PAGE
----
"Entangling Alliances With None"

Context: Like each of the early Presidents of the United States, Thomas Jefferson firmly believed in a policy of isolationism. Having escaped from the constant harassments thrust upon the European nations as a result of geographical proximity, and with the vast Atlantic as a natural boundary of virtual impregnability, the American people simply refused to become embroiled in foreign quarrels. Hence, the statement of foreign policy was remarkably succinct. George Washington had stated in his final presidential address (1796): "'Tis our true policy to steer clear of permanent alliances, with any portion of the foreign world." So Thomas Jefferson advised in his first address as leader of the nation. In his description of the "essential principles of our government," he includes:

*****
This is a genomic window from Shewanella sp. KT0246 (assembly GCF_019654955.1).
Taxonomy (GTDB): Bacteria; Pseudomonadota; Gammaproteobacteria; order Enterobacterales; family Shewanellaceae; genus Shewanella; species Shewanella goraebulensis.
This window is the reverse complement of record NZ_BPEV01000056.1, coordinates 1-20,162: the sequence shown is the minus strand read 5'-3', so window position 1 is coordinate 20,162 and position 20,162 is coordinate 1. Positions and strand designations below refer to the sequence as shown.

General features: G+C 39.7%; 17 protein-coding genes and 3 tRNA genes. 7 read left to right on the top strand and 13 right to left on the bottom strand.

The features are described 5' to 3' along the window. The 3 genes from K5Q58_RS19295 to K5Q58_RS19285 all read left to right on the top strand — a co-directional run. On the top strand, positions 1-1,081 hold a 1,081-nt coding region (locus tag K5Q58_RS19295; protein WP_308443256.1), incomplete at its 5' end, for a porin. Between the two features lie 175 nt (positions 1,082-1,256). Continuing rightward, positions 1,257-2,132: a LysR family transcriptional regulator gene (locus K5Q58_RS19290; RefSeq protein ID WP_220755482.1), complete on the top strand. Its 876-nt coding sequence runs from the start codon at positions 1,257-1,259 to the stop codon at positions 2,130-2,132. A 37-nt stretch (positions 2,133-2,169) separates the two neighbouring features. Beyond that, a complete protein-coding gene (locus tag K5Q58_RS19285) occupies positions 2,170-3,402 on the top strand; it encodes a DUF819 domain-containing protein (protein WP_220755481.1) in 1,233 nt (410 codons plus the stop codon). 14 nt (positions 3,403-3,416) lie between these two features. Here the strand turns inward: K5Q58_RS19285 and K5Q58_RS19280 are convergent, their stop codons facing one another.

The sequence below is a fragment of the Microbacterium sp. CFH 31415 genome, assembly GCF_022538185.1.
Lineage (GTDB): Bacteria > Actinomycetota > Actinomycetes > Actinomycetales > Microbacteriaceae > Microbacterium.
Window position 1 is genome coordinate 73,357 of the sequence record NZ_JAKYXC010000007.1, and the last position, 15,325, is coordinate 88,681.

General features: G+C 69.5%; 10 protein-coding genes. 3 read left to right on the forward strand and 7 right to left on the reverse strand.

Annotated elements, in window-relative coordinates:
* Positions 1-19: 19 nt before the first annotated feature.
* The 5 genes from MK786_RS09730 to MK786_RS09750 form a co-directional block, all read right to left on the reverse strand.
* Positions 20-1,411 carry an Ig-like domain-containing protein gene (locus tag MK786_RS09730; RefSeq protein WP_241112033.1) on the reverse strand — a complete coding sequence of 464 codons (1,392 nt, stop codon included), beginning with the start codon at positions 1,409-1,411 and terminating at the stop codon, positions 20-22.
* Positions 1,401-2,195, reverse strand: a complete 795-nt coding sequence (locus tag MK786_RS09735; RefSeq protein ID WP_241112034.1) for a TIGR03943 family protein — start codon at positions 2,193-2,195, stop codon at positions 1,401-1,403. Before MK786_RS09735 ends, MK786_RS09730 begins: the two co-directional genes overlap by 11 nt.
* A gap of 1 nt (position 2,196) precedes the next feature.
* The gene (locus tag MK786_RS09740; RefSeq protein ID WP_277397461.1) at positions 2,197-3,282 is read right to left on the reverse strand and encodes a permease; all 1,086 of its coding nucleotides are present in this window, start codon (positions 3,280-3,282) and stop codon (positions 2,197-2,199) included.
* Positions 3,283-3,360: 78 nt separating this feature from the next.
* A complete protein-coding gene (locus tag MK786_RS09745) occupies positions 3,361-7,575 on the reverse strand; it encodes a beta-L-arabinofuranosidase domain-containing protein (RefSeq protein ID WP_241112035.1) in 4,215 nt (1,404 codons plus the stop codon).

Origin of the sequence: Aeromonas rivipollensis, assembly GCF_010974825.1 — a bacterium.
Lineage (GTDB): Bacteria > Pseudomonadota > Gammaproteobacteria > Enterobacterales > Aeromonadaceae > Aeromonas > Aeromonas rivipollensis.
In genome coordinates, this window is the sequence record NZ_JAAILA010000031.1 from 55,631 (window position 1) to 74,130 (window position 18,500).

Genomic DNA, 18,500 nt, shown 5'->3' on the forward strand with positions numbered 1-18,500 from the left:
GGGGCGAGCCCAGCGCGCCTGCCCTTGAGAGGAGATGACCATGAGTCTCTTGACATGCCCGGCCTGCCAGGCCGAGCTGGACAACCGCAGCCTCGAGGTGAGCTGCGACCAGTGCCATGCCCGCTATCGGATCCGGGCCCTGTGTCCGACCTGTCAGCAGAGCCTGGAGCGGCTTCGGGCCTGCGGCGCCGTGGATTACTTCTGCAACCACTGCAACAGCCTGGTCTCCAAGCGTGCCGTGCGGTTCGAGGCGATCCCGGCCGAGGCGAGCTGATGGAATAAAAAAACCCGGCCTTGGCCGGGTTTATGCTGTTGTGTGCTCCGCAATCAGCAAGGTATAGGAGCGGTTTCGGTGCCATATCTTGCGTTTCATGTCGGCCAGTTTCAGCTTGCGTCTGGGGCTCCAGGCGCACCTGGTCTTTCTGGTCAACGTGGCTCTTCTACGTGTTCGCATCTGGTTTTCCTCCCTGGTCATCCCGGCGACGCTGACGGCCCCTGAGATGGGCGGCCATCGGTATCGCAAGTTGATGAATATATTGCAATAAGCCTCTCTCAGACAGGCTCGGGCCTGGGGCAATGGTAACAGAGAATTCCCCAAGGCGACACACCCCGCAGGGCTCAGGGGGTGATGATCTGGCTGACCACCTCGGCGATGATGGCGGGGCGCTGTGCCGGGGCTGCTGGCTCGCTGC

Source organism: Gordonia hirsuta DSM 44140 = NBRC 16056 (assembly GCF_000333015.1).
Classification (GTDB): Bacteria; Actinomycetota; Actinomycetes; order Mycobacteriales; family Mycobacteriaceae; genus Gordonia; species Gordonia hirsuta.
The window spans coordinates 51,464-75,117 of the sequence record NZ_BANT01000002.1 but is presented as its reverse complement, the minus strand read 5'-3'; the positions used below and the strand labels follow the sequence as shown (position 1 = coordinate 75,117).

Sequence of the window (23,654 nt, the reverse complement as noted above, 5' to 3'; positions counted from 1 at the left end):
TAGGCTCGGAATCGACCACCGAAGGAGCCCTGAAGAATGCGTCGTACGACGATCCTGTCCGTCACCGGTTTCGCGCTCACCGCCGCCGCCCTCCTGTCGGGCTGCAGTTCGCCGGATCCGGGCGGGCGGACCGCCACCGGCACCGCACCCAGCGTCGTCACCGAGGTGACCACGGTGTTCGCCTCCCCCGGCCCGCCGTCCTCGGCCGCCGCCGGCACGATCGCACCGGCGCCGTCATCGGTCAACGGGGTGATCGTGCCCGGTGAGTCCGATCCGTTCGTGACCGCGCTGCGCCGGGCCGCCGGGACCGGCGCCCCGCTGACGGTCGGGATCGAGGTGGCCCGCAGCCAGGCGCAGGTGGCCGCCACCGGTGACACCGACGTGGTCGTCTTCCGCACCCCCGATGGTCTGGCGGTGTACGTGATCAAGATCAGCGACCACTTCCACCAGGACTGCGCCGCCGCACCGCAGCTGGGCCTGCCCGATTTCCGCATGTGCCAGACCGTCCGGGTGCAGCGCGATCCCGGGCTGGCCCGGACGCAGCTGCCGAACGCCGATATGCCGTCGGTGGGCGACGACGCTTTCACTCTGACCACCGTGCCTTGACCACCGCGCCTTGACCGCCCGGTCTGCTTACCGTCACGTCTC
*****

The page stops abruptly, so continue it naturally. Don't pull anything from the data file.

. . . Equal and exact justice to all men, of whatever state or persuasion, religious or political; peace, commerce, and honest friendship with all nations–entangling alliances with none, . . . the preservation of the general government in its whole constitutional vigor, as the sheet anchor of our peace at home and safety abroad.